The Inter-Agency Task Force yesterday issued the approved guidelines for the pilot implementation of the Alert Level System with granular lockdowns in Metro Manila that will take effect Wednesday.
Presidential spokesman Harry Roque said the new classification framework aims to further curb the spread of COVID-19 and its variants.
“In this new classification framework, we proactively advocate the principles of 3C’s Strategy (Closed, Crowded and Close Contact). We should strive for total health and this can only be realized by carefully balancing our COVID-19 response by considering both the health of our people and the economic health of the nation, which this policy shift is all about,” Roque added.
There will now be five Alert Levels in Metro Manila and not four as earlier announced by some members of the IATF.
Alert Level 1 covers areas where case transmission is low and decreasing and total bed utilization rate and intensive care unit utilization rate are low. All establishments, persons, or activities are allowed to operate, work, or be undertaken at full on-site or venue/seating capacity provided they are consistent with minimum public health standards.
Alert Level 2 covers areas where case transmission is low and decreasing; healthcare utilization is low; or case counts are low but increasing; or case counts are low and decreasing but total bed utilization rate and intensive care unit utilization rate is increasing. Business establishments are allowed to operate at a maximum of 50 percent capacity. An additional 10 percent will be allowed for those with the Safety Seal Certification.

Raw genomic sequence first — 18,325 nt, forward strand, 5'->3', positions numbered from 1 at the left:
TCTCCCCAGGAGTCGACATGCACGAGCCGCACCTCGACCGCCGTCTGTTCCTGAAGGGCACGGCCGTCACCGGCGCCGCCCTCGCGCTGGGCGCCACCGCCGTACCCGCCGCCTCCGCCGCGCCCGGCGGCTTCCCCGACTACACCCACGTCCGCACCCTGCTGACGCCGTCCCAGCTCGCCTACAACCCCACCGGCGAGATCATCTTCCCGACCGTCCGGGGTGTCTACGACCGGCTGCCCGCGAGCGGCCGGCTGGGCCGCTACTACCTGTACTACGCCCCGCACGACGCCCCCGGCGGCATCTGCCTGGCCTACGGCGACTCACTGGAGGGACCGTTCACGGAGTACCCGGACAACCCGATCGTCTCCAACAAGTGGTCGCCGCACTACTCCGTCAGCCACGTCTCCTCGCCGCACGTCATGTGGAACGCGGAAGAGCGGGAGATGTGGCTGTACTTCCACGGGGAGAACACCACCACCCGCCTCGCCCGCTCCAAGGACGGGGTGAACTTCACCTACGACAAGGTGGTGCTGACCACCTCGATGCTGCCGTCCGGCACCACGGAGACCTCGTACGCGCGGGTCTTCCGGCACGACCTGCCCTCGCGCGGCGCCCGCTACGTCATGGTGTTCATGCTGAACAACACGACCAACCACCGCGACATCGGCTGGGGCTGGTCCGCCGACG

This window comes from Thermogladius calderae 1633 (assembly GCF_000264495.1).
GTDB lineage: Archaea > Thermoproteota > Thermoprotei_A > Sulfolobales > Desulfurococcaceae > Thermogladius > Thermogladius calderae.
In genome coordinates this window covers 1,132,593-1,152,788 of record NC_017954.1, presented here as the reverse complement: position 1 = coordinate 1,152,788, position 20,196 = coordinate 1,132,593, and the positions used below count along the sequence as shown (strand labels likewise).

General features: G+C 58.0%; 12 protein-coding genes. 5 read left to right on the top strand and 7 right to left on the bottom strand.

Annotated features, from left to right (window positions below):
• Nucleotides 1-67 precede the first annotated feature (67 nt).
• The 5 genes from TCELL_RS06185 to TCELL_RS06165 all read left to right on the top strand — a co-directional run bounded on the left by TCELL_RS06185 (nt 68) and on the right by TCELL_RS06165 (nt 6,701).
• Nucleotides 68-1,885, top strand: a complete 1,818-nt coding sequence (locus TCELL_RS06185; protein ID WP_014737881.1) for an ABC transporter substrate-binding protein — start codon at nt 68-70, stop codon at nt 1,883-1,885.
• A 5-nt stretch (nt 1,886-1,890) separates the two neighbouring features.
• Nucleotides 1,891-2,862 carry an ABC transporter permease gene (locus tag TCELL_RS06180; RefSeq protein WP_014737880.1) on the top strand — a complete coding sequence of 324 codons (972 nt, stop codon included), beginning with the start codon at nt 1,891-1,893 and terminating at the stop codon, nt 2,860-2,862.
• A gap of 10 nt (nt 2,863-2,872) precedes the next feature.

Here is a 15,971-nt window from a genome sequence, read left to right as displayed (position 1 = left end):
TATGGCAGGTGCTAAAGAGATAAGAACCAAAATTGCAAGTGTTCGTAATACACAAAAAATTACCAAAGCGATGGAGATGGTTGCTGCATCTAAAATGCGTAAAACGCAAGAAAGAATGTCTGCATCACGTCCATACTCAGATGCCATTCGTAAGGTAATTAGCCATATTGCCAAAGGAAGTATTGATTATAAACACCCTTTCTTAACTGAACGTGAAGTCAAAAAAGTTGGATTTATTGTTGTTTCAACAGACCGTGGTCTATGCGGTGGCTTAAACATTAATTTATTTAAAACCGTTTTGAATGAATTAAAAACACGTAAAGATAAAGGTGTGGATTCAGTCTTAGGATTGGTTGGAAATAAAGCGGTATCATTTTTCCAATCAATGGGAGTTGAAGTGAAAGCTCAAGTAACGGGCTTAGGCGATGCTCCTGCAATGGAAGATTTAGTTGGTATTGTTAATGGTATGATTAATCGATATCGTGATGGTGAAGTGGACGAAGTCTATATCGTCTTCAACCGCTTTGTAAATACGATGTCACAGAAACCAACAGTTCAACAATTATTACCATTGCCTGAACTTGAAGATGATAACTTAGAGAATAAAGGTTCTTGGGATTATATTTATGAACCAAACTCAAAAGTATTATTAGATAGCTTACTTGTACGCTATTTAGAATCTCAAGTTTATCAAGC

Alert Level 3 covers areas where case counts are high and/or increasing, with total bed utilization and intensive care unit utilization are at increasing rates. Business establishments are allowed to operate at a maximum of 30 percent capacity. An additional 10 percent will be allowed for those with the Safety Seal Certification. Indoor entertainment venues, however, will remain prohibited.
Alert Level 4 covers areas where case counts are high and/or increasing, with total bed utilization and intensive care unit utilization at high rates. Al fresco and indoor dine-in services are allowed at a maximum of 30 percent and 10 percent, respectively. In-person religious gatherings are allowed at 30 percent capacity, as well as indoor barbershops, salons, hair spas, and nail salons also at 30 percent capacity. Indoor venues for meetings, casinos, social events, and indoor sports are not allowed.
Alert Level 5 covers areas where case counts are alarming, with total bed utilization and intensive care unit utilization at critical rates. Guidelines applicated to the Enhanced Community Quarantine shall be observed.
For areas that have been identified as “critical zones” by the local government, granular lockdowns or micro-level quarantine will be declared regardless of alert level.
The authority to impose granular lockdowns, which shall last for a period of not more than 14 days, has been given to the city or municipal mayor.